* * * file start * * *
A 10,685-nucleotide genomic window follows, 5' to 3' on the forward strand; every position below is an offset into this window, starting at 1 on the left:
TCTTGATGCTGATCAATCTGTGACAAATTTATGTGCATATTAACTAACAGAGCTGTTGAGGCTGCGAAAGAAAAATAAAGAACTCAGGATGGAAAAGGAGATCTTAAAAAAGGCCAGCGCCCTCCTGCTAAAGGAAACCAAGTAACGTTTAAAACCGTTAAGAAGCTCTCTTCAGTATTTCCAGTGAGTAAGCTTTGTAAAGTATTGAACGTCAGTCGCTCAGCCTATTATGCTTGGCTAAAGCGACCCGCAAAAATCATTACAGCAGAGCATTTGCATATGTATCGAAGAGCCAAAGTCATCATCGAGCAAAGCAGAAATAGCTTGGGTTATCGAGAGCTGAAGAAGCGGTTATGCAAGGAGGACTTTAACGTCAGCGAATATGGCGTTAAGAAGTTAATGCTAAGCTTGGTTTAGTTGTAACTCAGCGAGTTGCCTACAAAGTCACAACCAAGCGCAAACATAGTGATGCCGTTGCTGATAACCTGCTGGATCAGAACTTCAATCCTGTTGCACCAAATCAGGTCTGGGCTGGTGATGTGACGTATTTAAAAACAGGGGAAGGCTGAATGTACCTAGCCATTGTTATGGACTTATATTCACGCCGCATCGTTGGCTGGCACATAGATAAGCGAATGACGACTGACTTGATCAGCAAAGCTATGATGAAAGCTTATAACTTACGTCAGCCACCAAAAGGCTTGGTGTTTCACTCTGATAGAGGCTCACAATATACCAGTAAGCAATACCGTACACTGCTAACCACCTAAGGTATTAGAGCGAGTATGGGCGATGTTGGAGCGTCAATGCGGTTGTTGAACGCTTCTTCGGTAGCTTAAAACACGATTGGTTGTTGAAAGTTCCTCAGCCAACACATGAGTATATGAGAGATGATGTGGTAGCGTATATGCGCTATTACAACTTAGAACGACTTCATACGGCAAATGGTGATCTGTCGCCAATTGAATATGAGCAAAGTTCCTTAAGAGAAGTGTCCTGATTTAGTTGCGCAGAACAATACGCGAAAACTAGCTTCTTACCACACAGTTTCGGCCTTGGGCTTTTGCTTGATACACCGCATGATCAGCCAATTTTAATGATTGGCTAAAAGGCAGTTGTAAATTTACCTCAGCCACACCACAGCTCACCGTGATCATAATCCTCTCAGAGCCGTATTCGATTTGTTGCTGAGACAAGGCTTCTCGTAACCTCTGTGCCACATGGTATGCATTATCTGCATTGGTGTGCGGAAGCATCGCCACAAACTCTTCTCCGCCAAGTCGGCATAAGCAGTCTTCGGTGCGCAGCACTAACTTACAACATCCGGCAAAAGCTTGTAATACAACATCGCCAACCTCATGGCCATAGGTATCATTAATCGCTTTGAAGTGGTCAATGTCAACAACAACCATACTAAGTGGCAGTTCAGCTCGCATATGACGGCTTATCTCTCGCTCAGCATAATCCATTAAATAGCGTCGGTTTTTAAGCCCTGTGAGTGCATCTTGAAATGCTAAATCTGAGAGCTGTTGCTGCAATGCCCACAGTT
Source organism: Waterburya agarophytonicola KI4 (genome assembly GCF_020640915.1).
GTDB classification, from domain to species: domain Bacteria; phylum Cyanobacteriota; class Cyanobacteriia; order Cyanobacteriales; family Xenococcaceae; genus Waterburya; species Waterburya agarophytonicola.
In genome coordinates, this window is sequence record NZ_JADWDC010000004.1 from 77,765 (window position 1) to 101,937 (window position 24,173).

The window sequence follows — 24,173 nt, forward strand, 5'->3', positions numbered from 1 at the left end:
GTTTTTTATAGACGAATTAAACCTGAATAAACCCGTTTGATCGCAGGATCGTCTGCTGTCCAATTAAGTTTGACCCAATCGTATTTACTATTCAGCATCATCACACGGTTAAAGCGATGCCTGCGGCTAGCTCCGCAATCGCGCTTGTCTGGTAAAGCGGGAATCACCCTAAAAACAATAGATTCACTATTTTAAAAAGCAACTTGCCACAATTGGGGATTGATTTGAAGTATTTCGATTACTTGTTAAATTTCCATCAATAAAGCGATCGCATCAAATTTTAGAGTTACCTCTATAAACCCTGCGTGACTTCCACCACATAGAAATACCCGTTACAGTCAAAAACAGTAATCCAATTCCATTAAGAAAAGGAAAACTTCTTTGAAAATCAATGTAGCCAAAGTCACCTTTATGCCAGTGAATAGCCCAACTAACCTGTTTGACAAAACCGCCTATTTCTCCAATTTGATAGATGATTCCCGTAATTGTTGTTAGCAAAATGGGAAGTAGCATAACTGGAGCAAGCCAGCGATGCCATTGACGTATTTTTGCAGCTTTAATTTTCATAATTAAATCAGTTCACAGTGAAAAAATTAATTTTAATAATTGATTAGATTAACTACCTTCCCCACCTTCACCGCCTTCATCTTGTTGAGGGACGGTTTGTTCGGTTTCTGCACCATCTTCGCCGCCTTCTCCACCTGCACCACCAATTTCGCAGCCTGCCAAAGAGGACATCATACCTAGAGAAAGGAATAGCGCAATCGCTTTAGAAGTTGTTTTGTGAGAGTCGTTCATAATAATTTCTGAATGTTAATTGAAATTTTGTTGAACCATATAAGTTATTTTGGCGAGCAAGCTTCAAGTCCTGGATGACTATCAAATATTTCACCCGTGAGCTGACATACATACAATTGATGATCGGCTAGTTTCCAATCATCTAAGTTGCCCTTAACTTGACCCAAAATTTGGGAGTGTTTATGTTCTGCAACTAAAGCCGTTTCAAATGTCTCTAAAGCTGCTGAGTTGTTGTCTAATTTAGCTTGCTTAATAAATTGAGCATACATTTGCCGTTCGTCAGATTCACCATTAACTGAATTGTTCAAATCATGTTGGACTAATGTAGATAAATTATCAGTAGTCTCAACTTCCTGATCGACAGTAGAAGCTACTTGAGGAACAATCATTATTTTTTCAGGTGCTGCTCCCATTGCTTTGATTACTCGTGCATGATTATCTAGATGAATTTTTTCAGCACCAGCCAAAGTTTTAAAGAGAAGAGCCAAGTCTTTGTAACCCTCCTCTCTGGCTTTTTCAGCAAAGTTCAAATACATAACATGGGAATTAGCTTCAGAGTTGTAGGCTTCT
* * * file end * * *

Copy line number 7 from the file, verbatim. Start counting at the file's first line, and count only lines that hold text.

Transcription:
GTTTTTTATAGACGAATTAAACCTGAATAAACCCGTTTGATCGCAGGATCGTCTGCTGTCCAATTAAGTTTGACCCAATCGTATTTACTATTCAGCATCATCACACGGTTAAAGCGATGCCTGCGGCTAGCTCCGCAATCGCGCTTGTCTGGTAAAGCGGGAATCACCCTAAAAACAATAGATTCACTATTTTAAAAAGCAACTTGCCACAATTGGGGATTGATTTGAAGTATTTCGATTACTTGTTAAATTTCCATCAATAAAGCGATCGCATCAAATTTTAGAGTTACCTCTATAAACCCTGCGTGACTTCCACCACATAGAAATACCCGTTACAGTCAAAAACAGTAATCCAATTCCATTAAGAAAAGGAAAACTTCTTTGAAAATCAATGTAGCCAAAGTCACCTTTATGCCAGTGAATAGCCCAACTAACCTGTTTGACAAAACCGCCTATTTCTCCAATTTGATAGATGATTCCCGTAATTGTTGTTAGCAAAATGGGAAGTAGCATAACTGGAGCAAGCCAGCGATGCCATTGACGTATTTTTGCAGCTTTAATTTTCATAATTAAATCAGTTCACAGTGAAAAAATTAATTTTAATAATTGATTAGATTAACTACCTTCCCCACCTTCACCGCCTTCATCTTGTTGAGGGACGGTTTGTTCGGTTTCTGCACCATCTTCGCCGCCTTCTCCACCTGCACCACCAATTTCGCAGCCTGCCAAAGAGGACATCATACCTAGAGAAAGGAATAGCGCAATCGCTTTAGAAGTTGTTTTGTGAGAGTCGTTCATAATAATTTCTGAATGTTAATTGAAATTTTGTTGAACCATATAAGTTATTTTGGCGAGCAAGCTTCAAGTCCTGGATGACTATCAAATATTTCACCCGTGAGCTGACATACATACAATTGATGATCGGCTAGTTTCCAATCATCTAAGTTGCCCTTAACTTGACCCAAAATTTGGGAGTGTTTATGTTCTGCAACTAAAGCCGTTTCAAATGTCTCTAAAGCTGCTGAGTTGTTGTCTAATTTAGCTTGCTTAATAAATTGAGCATACATTTGCCGTTCGTCAGATTCACCATTAACTGAATTGTTCAAATCATGTTGGACTAATGTAGATAAATTATCAGTAGTCTCAACTTCCTGATCGACAGTAGAAGCTACTTGAGGAACAATCATTATTTTTTCAGGTGCTGCTCCCATTGCTTTGATTACTCGTGCATGATTATCTAGATGAATTTTTTCAGCACCAGCCAAAGTTTTAAAGAGAAGAGCCAAGTCTTTGTAACCCTCCTCTCTGGCTTTTTCAGCAAAGTTCAAATACATAACATGGGAATTAGCTTCAGAGTTGTAGGCTTCT